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Letters: What Do You Think?

This week: Prostate Cancer and African-American Men; Don't Strip Tarot of its Magic; Tornadoes and Poverty; and Downsize That Soda!

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Thursday, June 14, 2012

Prostate Cancer and African-American Men

Prostate cancer is no exception to the overall problem of disparate health outcomes in America: African-American men are twice as likely as their white counterparts to die of prostate cancer. And there are direct implications for the PSA screening controversy referred to in the June 7 article "The Silent Killer." It's only common sense that, even if PSA screening is inadvisable for the general population, as an important task force recently announced, the advice for subgroups dying at much higher rates could be quite different.

In its statement, the U.S. Preventive Services Task Force does acknowledge that disparities exist, but by dismissing the trend with the standard line, "We need more research," the Task Force adds insult to injury.

Aron P. Goldman
The Springfield Institute

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Don't Strip Tarot of its Magic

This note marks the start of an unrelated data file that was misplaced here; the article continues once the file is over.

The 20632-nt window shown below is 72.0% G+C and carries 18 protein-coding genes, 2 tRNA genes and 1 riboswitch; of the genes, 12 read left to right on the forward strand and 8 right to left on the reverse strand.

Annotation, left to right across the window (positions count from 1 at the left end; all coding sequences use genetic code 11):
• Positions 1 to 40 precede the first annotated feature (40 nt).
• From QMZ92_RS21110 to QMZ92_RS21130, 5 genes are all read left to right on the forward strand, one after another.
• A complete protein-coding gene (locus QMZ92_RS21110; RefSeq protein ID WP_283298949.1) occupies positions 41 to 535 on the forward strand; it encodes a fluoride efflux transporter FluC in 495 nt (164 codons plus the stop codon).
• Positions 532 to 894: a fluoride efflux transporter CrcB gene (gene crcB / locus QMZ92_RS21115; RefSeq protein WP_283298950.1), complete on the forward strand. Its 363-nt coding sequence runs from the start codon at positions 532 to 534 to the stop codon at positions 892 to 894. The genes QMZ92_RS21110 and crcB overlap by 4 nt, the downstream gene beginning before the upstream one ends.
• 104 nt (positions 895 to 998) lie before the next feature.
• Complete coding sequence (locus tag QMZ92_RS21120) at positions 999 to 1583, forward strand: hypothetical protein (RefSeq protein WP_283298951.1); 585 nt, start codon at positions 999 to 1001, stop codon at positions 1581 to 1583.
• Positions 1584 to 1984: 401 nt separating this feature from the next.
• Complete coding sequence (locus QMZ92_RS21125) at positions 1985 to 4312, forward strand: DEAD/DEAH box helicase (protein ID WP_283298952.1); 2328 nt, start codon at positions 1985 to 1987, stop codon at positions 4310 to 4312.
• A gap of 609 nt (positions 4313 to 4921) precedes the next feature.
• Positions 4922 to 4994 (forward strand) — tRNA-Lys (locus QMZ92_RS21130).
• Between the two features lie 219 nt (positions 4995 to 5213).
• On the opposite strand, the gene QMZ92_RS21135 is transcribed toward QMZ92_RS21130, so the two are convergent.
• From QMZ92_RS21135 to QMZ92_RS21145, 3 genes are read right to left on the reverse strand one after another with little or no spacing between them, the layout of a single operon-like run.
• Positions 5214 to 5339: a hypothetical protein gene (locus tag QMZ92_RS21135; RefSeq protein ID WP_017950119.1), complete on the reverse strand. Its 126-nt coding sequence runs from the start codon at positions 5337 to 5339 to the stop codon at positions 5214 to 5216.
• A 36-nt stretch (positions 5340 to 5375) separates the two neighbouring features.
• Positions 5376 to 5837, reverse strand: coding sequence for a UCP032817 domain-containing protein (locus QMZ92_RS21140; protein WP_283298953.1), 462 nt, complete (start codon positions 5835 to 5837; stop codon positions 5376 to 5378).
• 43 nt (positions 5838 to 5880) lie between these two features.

In regard to the May 31 cover story on the Tarot ("Tarot Unplugged"): I am unclear why, in order to build up Ms. Cushing's introspective, narrative-therapeutic method, the writer feels it necessary to tear down intuitive readers along the way, with a statement in the headline setting up a straw man and a reference in the narrative to the stereotyped figure of a headscarf-wearing gypsy. The writer does a strange pussyfooted dance step around the idea that the cards have a divinatory meaning, even though he comes back to it in his discussion of the Death card in the article's closing passages.

I am trying to figure out what the aim of this article is, short of being a commercial for Cushing. If you are trying to sell Tarot to the skeptic, as if you were soft-pedaling a candidate to the mythical "undecided voter," most people who think Tarot is wack are still going to think it is wack after reading this article. In your efforts to strip out all the magic and the unknowns that make it compelling, you have managed to inflict a general insult on many fine intuitive readers, as well as their clients, who are another faction of your audience.

It is actually possible to write an article about the introspective and therapeutic aspects of a Tarot reading without having to create a dummy figure to get your point across, as though you were embarrassed at your own subject and that was the only way you could handle it.

Two of thumbs, reversed.

Laura Marjorie Miller
via Internet

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Tornadoes and Poverty

In response to Maureen Turner's story about a rebuilding plan in Springfield following last year's tornadoes ("City of Whose Homes?" May 31), I say the state and federal government is a big part of the problem. The real long-term problem is unemployment. Gov. Patrick, President Obama and the Democratic and Republican parties created the unemployment through outsourcing, free trade agreements, runaway immigration and a refusal to enforce what paltry immigration laws we have.